There is a new industry program supported by the Direct Marketing Association (DMA), the Interactive Advertising Bureau (IAB), the American Association of Advertising Agencies (AAAA), and the Association of National Advertisers (ANA) to encourage more transparency with respect to behavioral advertising. The new program requires participating companies to display an “advertising option icon” (pictured below) within or in close proximity to advertisements and web pages that allow data to be collected for behavioral advertising. The icon will provide consumers with information about marketers that are collecting their information for behavioral advertising. The goal of the icon is to provide consumers with more control over their online privacy.

The advertising option icon will be displayed on participating marketers’ advertisements. Click here to view icon. Upon clicking on the icon, a consumer will be redirected to a web page that describes the company’s data collection procedures and how they may be used for behavioral advertising. Consumers will be given the option to opt-out. The industry groups are currently attempting to get more companies to register and agree to comply with the program. As more companies register, the opt-out list will be compiled and made available to consumers so that they can view all marketing firms that have tracked them and opt-out of any or all of their programs.

Behavioral advertising is often used by online marketers to more effectively target their advertising campaigns. This form of advertisement is accomplished through the use of cookies and other technologies to track consumers’ behaviors, searches, and interests. For example, a consumer that frequently searches for information about televisions and visits websites about new television technologies may have advertisements from television manufacturers and cable companies appear in ad spaces on their screen. Many marketers view behavioral advertising as an effective technique that screens advertisements so that they only target consumers who may have an interest in their products. Many consumers, on the other hand, view it as an invasion of privacy. This new plan strikes a balance between both views.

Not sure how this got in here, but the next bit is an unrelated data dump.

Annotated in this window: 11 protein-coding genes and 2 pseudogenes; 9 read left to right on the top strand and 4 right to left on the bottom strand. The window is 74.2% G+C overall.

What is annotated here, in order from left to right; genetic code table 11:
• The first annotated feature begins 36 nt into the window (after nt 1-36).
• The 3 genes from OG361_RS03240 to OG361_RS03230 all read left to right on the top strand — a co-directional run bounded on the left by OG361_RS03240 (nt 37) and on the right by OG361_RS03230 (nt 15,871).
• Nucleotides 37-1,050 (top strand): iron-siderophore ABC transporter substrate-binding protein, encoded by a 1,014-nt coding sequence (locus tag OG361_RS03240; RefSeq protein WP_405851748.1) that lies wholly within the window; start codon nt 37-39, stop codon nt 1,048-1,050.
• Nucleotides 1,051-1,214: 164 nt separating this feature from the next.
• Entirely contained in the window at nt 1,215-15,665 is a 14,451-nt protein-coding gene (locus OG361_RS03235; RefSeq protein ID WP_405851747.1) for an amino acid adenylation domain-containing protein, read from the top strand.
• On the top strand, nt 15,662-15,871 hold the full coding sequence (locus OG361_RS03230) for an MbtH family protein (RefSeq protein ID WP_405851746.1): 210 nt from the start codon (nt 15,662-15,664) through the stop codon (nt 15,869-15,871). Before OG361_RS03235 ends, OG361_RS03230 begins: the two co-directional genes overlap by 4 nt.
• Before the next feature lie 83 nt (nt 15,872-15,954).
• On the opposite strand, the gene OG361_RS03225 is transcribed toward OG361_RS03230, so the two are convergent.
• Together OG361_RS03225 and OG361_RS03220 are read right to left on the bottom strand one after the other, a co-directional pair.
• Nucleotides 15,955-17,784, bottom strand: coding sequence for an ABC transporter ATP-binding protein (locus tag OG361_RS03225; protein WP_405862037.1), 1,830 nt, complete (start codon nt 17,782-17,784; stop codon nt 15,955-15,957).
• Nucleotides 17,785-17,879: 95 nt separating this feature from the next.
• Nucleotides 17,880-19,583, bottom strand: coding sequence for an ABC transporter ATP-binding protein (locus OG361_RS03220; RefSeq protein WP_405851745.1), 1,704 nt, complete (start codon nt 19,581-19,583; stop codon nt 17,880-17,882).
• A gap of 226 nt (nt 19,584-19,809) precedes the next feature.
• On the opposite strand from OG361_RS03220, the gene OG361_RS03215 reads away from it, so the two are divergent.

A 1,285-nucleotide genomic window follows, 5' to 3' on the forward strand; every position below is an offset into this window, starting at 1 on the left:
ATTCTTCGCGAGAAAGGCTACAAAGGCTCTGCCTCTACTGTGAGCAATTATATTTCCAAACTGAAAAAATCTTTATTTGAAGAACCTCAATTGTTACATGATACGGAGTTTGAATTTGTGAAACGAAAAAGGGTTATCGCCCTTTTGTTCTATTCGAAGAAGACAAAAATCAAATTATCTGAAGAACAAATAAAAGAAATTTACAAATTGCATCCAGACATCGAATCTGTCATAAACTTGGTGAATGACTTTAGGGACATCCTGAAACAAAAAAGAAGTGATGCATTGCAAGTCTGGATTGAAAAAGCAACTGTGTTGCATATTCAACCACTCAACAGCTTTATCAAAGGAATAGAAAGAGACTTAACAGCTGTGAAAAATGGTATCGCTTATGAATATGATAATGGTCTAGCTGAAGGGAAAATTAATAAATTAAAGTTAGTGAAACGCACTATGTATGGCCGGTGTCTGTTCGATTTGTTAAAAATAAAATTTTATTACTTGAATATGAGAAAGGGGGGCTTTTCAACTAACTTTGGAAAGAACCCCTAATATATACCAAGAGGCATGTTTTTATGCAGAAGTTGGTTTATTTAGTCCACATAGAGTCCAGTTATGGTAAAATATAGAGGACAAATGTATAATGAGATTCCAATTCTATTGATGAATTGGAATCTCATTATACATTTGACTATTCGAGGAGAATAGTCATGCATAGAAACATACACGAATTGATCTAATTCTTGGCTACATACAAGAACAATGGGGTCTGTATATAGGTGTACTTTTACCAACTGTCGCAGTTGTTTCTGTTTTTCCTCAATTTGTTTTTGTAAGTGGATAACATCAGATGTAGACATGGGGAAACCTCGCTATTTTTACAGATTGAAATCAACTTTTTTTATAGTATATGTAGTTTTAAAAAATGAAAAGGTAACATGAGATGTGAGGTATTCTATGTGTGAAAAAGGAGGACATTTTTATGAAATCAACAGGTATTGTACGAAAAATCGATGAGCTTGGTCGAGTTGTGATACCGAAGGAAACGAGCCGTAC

Although compliance with the program is currently optional, beginning in 2011, the Council of Better Business Bureaus (CBBB) and the DMA will be monitoring companies’ compliance with the plan and may, where necessary, report those companies that fail to comply to the Federal Trade Commission (FTC). Additionally, companies that agree to comply with the program, but fail to do so may be in violation of Section 5 of the FTC Act.

The advertising option icon marks a new step toward consumer privacy and an effort by the online marketing industry to self-regulate. The decision of the FTC to step-in more heavily may rest on the outcome of plans such as these.

Arent Fox previously reported on industry groups coming together to form the policies that eventually lead to this new program. You may access that article here.